Why Covid shattered parents’ sense of risk
Dr Slovic came up with a hypothetical situation to illustrate how our feelings don’t always match the onslaught of modern facts: We will probably be very upset if we hear about two cases of Covid at our child’s school, but we don’t. Probably won’t be doubly upset if we hear that there are four cases. As Daniel Kahneman explained in his book âThinking, Fast and Slowâ, âthe degree of concern is not sufficiently sensitive to the likelihood of harmâ.
Since we have been battling the virus for 18 months, we may no longer react as we usually do when we hear more bad news. In these scenarios, some parents will overestimate the risk to their children, Dr Peters said. But others will experience a phenomenon called “psychic numbnessWhich Delia O’Hara of the American Psychological Association described as “the indifference that sets in when we are faced with a crushing catastrophe.” Psychic numbness sounds a lot more poetic than “dead inside” and I appreciate that I’m not the only one feeling this, as I no longer trust my emotions to guide me properly.
As parents rush into fall, unsure of when a vaccine might be available for our youngest children, how do we deal with the uncertainty and overcome our numbness? There is no magic bullet that will solve our feeling of unease – we are still in a pandemic, it is normal to feel uncomfortable. But at least having some control over the choices we make is essential, Dr Slovic said. One way to regain that control is “to listen to the experts who you think are really knowledgeable and whom you can trust, whether local or national,” he said. “You should take their advice and hope for the best.” In our case, that means sending our children back to school with their masks on and crossing their fingers.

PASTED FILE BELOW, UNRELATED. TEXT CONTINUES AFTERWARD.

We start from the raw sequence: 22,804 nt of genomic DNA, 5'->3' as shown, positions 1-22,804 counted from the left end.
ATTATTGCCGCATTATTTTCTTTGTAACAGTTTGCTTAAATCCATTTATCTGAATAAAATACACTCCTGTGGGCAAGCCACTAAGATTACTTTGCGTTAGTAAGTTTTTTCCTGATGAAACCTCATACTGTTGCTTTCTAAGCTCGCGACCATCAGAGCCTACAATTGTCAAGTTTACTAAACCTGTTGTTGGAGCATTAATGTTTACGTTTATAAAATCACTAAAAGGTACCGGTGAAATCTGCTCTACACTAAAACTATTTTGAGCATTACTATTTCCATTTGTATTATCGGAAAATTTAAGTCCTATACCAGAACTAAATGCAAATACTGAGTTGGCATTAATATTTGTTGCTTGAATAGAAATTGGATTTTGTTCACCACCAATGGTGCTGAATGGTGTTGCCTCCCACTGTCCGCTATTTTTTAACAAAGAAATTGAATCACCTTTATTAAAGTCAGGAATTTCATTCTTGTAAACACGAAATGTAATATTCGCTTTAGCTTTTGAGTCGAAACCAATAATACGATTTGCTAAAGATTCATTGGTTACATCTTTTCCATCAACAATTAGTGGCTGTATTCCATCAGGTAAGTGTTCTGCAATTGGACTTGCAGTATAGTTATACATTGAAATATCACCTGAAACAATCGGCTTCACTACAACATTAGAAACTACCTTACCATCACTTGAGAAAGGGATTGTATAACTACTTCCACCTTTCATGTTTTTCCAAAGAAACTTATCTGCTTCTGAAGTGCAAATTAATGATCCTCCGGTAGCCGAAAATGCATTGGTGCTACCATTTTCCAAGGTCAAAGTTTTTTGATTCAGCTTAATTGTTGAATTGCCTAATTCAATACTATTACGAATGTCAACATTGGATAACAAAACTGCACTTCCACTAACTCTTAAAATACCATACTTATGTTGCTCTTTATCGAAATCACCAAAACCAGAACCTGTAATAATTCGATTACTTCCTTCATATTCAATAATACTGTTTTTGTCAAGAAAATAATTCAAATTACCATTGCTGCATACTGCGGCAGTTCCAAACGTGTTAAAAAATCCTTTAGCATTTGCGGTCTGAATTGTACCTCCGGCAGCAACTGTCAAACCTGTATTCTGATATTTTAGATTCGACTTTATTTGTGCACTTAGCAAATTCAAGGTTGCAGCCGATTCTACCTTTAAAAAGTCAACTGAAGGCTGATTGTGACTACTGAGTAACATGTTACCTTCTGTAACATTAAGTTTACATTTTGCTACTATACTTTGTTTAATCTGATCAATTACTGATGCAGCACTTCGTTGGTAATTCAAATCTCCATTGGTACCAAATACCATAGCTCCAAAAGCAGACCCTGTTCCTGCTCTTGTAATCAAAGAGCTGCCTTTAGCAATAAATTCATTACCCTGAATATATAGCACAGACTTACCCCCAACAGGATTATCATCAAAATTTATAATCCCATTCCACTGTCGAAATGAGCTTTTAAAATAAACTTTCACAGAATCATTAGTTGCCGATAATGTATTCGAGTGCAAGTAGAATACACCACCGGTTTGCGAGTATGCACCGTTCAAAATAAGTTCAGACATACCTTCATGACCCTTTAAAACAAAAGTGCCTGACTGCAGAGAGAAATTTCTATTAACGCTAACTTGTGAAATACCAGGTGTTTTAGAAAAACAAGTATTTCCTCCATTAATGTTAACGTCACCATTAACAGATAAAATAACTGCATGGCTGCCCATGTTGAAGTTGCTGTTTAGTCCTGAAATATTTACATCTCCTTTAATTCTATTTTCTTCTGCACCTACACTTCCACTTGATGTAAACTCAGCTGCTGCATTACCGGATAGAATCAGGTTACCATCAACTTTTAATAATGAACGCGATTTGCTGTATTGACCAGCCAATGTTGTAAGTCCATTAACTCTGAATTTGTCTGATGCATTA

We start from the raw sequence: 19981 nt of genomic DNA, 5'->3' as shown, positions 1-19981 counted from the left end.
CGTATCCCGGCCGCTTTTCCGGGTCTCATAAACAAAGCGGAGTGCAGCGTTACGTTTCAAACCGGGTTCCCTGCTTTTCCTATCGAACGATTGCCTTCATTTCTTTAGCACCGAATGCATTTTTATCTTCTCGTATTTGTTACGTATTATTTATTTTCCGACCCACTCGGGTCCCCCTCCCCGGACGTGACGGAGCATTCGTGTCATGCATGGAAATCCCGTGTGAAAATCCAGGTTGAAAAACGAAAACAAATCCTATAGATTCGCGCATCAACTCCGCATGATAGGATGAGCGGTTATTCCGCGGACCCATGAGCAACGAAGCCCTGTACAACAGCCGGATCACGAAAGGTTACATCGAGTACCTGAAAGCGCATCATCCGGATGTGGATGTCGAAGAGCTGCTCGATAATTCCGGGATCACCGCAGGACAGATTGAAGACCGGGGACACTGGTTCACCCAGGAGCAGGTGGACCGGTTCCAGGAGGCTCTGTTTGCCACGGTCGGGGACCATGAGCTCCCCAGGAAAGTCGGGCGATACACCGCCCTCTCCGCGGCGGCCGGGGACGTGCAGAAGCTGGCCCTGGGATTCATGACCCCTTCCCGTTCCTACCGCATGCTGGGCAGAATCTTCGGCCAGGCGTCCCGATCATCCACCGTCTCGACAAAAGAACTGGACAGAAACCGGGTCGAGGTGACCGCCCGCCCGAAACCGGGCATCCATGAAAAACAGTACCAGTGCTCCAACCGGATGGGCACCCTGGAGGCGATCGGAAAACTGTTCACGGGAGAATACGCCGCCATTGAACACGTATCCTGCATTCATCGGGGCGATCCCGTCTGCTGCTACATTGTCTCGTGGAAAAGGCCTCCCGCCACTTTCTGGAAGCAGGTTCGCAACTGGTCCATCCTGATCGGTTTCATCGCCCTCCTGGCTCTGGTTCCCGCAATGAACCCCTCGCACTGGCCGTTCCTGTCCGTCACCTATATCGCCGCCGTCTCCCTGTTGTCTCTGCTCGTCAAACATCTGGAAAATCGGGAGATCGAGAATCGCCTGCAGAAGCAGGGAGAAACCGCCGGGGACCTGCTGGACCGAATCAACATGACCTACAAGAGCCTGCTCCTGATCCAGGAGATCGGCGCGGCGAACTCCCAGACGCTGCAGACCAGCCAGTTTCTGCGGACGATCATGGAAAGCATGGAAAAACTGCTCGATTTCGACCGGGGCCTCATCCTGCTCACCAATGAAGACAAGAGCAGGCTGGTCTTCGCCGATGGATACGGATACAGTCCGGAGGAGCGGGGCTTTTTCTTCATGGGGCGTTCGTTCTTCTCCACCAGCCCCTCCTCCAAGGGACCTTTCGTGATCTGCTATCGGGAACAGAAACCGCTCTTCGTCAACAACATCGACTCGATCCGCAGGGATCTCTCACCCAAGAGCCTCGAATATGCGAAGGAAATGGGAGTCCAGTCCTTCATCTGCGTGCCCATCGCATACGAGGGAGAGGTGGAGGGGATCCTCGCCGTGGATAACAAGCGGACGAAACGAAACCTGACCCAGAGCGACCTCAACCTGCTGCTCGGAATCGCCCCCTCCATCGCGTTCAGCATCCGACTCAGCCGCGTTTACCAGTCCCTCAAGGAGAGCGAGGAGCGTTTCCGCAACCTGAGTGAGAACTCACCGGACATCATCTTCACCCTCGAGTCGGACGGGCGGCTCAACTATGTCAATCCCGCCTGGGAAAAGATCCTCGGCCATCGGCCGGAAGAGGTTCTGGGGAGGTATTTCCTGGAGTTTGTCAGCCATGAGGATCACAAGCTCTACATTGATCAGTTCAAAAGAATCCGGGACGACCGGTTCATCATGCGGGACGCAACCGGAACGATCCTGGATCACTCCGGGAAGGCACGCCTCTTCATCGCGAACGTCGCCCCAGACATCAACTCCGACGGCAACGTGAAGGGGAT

Another way to regain some control over the risk in your life is to try to think ahead about your values ââand eliminate the times when multiple values ââmight clash, Dr Peters said. The example she gave was a family reunion: You might deeply appreciate your children seeing extended family members, but you also don’t want your unvaccinated children exposed to Covid. Thinking about those tradeoffs early “may seem more of an emotional and cognitive burden, and it is, but you’ll be more stable in the long run if you think about it ahead of time,” she said.
Something that I personally find soothing is reminding myself that I cannot eliminate danger to my children in all situations. Part of maturing is learning to assess risk, and while it may be painful to see your child venturing into a dangerous world, this is the only way for them to grow.
After some discussion, my husband and I allowed our oldest daughter to go play with this new friend this summer. We felt comfortable with the Covid risk at this point, and our daughter was more than happy to go to her friend’s house. About 10 minutes after the game started, we got a call from the father of the house. The kids had jumped off the top bunk and my daughter cut her head off with a ceiling fan.
Even though she was bleeding profusely, she was finally fine, and she learned the hard way that jumping off the top bunk is such a silly idea. While we cautioned her about the safety of Covid, we didn’t think about talking to her about throwing her body from a great height. She had to live this risk alone.